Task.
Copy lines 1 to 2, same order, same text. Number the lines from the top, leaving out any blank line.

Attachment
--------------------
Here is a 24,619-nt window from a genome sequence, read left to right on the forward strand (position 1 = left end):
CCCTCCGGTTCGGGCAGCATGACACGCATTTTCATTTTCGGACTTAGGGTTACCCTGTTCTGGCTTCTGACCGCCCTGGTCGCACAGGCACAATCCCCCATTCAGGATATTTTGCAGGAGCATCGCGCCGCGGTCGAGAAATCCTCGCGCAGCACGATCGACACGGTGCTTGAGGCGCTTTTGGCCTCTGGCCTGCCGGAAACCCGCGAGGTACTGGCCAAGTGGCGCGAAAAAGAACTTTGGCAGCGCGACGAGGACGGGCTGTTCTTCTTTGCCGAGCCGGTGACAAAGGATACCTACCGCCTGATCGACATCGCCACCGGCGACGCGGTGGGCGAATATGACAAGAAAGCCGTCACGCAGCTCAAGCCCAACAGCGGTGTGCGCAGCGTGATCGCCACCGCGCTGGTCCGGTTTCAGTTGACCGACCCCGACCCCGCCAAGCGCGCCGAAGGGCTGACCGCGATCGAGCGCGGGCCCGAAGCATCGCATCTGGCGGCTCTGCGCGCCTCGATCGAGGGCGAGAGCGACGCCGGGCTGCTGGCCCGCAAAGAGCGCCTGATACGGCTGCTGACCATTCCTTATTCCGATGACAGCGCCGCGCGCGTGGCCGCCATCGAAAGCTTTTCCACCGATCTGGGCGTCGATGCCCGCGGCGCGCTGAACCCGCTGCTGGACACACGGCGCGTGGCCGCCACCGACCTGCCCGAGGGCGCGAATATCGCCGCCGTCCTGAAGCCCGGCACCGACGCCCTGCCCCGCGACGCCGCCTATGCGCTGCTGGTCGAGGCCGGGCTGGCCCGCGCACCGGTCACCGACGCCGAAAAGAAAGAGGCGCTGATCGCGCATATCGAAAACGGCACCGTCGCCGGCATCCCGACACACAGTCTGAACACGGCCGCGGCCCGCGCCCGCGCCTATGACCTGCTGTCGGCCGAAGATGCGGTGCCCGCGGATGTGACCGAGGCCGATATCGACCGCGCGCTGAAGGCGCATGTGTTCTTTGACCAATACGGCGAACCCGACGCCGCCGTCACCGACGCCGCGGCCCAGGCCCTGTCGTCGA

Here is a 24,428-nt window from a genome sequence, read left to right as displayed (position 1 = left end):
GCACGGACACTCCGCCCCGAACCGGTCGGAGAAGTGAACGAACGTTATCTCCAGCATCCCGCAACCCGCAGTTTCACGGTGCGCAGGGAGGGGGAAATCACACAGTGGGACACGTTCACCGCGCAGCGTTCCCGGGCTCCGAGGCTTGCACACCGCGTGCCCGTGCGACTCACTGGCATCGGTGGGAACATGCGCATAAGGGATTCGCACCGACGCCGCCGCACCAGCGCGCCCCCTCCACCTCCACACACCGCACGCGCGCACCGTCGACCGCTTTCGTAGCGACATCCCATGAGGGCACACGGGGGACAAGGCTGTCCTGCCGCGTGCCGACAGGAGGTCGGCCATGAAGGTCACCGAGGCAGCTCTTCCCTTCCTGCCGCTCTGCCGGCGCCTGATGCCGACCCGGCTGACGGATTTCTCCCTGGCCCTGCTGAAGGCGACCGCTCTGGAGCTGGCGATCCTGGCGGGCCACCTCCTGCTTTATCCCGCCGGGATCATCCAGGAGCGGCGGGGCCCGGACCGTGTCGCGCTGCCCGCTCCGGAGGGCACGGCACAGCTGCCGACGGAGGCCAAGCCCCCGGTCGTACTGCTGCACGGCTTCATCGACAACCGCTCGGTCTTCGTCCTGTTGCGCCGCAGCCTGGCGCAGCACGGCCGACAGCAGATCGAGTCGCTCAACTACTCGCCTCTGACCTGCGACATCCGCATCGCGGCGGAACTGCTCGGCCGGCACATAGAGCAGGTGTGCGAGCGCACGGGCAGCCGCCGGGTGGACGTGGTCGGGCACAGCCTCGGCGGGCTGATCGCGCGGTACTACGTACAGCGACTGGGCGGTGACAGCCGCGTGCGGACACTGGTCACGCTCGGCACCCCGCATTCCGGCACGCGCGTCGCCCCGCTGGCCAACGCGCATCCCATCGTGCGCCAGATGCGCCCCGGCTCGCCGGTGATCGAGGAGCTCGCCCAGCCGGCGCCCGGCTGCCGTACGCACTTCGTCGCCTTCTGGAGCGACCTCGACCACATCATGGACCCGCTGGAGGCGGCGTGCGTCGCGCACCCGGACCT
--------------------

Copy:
Here is a 24,619-nt window from a genome sequence, read left to right on the forward strand (position 1 = left end):
CCCTCCGGTTCGGGCAGCATGACACGCATTTTCATTTTCGGACTTAGGGTTACCCTGTTCTGGCTTCTGACCGCCCTGGTCGCACAGGCACAATCCCCCATTCAGGATATTTTGCAGGAGCATCGCGCCGCGGTCGAGAAATCCTCGCGCAGCACGATCGACACGGTGCTTGAGGCGCTTTTGGCCTCTGGCCTGCCGGAAACCCGCGAGGTACTGGCCAAGTGGCGCGAAAAAGAACTTTGGCAGCGCGACGAGGACGGGCTGTTCTTCTTTGCCGAGCCGGTGACAAAGGATACCTACCGCCTGATCGACATCGCCACCGGCGACGCGGTGGGCGAATATGACAAGAAAGCCGTCACGCAGCTCAAGCCCAACAGCGGTGTGCGCAGCGTGATCGCCACCGCGCTGGTCCGGTTTCAGTTGACCGACCCCGACCCCGCCAAGCGCGCCGAAGGGCTGACCGCGATCGAGCGCGGGCCCGAAGCATCGCATCTGGCGGCTCTGCGCGCCTCGATCGAGGGCGAGAGCGACGCCGGGCTGCTGGCCCGCAAAGAGCGCCTGATACGGCTGCTGACCATTCCTTATTCCGATGACAGCGCCGCGCGCGTGGCCGCCATCGAAAGCTTTTCCACCGATCTGGGCGTCGATGCCCGCGGCGCGCTGAACCCGCTGCTGGACACACGGCGCGTGGCCGCCACCGACCTGCCCGAGGGCGCGAATATCGCCGCCGTCCTGAAGCCCGGCACCGACGCCCTGCCCCGCGACGCCGCCTATGCGCTGCTGGTCGAGGCCGGGCTGGCCCGCGCACCGGTCACCGACGCCGAAAAGAAAGAGGCGCTGATCGCGCATATCGAAAACGGCACCGTCGCCGGCATCCCGACACACAGTCTGAACACGGCCGCGGCCCGCGCCCGCGCCTATGACCTGCTGTCGGCCGAAGATGCGGTGCCCGCGGATGTGACCGAGGCCGATATCGACCGCGCGCTGAAGGCGCATGTGTTCTTTGACCAATACGGCGAACCCGACGCCGCCGTCACCGACGCCGCGGCCCAGGCCCTGTCGTCGA